A business transaction — such as a merger, a sale or an acquisition — consumes a significant amount of internal and external resources in the lead-up to the event. While there are certain transaction-related tasks and projects that you are equipped to handle on your own, you can ensure your deal’s success by leveraging a CFO or other financial leader for guidance. As industry professionals, they can determine whether or not you have the necessary operations and strategy in place before you engage in a new transaction.
This type of expert guidance can be particularly useful if you work in a high-growth, fast-paced industry — such as technology. Here are four key areas your tech company should examine to prepare for a potential deal.
Decide: Acquisition or Investment
According to Justin Kan of Y Combinator, going through a merger or acquisition is “an order of magnitude more distracting than raising money.” As such, you must commit to your approach before you take action: You don’t want to inadvertently lower the value of your company by allowing your sales and operations to lapse for the sake of a failed transaction.
When trying to decide whether it’s the right time to engage in this deal, you should analyze your firm’s mid-term and long-term goals and clearly articulate your strategy to achieve them. Some tech founders prefer the thrill of the start-up but not the scaling process to reach critical mass, while others want to stay onboard through an IPO. Think about the milestones in your expansion strategy relative to where you are now in your business lifecycle: Do you have access to the required talent? Will you need to acquire another business or invest heavily in R&D over the next one, three or five years? The answers to these and similar questions will help you determine whether you need to engage in successive capital raises or a funding round and a sale — and when these actions should occur.
Have a Strong Management Team
To achieve a successful business transaction, you must have a strong management team in place. After all, you can only reach the strategic goals you identified in the section above if you have the right team to execute on them.
According to Entrepreneur, an effective tech CEO implements a clear, defined strategy, a culture that supports growth, a visionary staffing process and employee empowerment. As your company grows, it’s essential you strengthen your executive management team to support the growth goals you’ve identified. Make sure you have a team who can level-up your marketing, expand your business into new target markets or build the infrastructure needed to rapidly scale while staying true to your founder’s vision. Having the right team in place demonstrates your ability to execute your growth strategy, which makes your company increasingly attractive to potential investors. If your company is, eventually, acquired, this culture, infrastructure and empowered talent will all remain after you leave — further raising the business’s value.
Use GAAP and Related Financials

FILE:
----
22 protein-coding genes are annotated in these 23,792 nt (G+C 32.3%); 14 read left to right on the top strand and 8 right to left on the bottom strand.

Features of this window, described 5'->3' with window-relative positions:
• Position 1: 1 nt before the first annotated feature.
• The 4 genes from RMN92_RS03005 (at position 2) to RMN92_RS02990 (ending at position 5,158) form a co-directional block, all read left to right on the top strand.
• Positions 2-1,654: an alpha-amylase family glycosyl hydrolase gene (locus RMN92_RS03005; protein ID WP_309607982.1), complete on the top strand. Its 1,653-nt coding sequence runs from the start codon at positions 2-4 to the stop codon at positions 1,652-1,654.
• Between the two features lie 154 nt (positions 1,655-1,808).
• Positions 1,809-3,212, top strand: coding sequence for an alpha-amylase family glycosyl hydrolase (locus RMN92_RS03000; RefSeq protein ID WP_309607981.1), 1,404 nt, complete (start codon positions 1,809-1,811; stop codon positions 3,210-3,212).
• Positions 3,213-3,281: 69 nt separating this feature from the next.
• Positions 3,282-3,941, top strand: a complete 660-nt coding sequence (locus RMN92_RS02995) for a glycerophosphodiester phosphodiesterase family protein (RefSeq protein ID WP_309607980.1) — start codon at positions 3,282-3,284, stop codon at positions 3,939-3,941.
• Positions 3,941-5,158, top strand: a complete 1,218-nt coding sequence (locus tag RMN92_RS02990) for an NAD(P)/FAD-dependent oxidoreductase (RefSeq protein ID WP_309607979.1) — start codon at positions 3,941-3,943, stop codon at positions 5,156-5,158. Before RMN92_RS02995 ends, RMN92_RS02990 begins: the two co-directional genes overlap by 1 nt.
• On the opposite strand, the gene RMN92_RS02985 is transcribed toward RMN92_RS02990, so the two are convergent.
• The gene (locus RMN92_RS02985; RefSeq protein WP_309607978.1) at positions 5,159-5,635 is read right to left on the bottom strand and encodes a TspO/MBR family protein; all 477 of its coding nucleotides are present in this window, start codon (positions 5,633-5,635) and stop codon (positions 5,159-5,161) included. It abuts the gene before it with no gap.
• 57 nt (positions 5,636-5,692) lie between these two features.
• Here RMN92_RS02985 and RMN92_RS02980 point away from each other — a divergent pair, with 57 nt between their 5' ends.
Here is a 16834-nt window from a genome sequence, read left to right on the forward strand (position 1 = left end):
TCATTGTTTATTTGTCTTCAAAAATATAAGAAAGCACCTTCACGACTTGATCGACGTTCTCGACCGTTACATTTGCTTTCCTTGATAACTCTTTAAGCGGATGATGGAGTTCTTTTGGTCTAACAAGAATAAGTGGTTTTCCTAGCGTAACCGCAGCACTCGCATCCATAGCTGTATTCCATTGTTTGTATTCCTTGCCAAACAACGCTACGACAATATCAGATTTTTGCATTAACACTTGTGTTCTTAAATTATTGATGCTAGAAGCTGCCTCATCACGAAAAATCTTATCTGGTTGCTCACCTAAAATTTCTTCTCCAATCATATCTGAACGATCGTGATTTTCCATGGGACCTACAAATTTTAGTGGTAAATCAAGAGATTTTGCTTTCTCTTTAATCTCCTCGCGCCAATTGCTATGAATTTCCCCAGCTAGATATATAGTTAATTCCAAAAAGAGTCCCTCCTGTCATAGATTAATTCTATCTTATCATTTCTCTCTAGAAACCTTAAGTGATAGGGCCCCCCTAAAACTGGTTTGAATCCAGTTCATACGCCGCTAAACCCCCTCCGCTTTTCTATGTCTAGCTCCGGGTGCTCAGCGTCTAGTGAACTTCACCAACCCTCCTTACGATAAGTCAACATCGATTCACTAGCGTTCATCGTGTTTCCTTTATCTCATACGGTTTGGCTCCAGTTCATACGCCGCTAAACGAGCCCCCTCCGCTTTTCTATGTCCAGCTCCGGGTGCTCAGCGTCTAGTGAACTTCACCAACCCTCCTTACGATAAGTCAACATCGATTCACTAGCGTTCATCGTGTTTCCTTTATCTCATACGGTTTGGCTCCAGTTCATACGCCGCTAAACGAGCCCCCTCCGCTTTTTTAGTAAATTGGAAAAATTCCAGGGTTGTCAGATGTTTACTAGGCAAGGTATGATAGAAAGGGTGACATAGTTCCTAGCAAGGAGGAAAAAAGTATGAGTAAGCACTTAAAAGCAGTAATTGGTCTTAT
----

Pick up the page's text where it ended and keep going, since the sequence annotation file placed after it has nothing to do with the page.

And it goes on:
According to Bloomberg, high-growth technology companies have been the primary culprits of non-GAAP numbers. In fact, the use of proforma, adjusted and non-GAAP earnings has grown significantly. The problem is that this calculation method varies by company, which can make direct comparisons nearly impossible. These numbers also make companies look better than their actual GAAP financials show. Therefore, it’s critical you use standard GAAP measures such as EBITDA and operating profit to enable investors or prospective acquirers to compare apples to apples.
Although audited financials are the most effective means to ensure confidence that your company’s numbers are real and reflective of your business operations, you can also leverage reviewed financials by an accounting firm that has experience in the technology industry. If your organization is the one pursuing a merger or acquisition, you should make an effort to focus on companies with audited financials. Regardless of the type of transaction in which you’re engaging, you should use any firm-specific financial measurements that your team understands to communicate changes that have occurred or growth potential that GAAP may not fully convey.
Find and Address Red Flags
Eliminating any red flags doesn’t just increase your company’s value — it increases the speed of a deal’s closing. On the other hand, not knowing or disclosing deficiencies up front will almost always result in a larger valuation impact during the due diligence process of the potential buyer or investor.
To protect yourself (and your company) from jeopardizing a deal or facing financial penalties down the line, it’s crucial you conduct internal due diligence or have outside advisors assist. Areas to investigate further include your patent protection strategy, tax position, sales and marketing processes, security infrastructure and so on. Ask yourself: What’s the status of your R&D? Are there weaknesses in your IT protocol? Are your sales and marketing metrics favorable in your competitive climate? By answering these and similar questions — with an advisor, if possible — you will be well-equipped to identify any gaps that may impact your company valuation. Once you identify these gaps, your team can work swiftly to address them before they stand in the way of a potential deal.
Whether your tech company is preparing for a merger, an acquisition or a sale, it’s crucial you assess the above four key areas before engaging in any type of business transaction. Performing this analysis can help you ensure that you and your company maximize the value you will obtain from a business move. By doing the necessary internal prep work — and leveraging higher level financial experts as needed — you can determine whether or not your company is currently well-equipped to take on a new endeavor.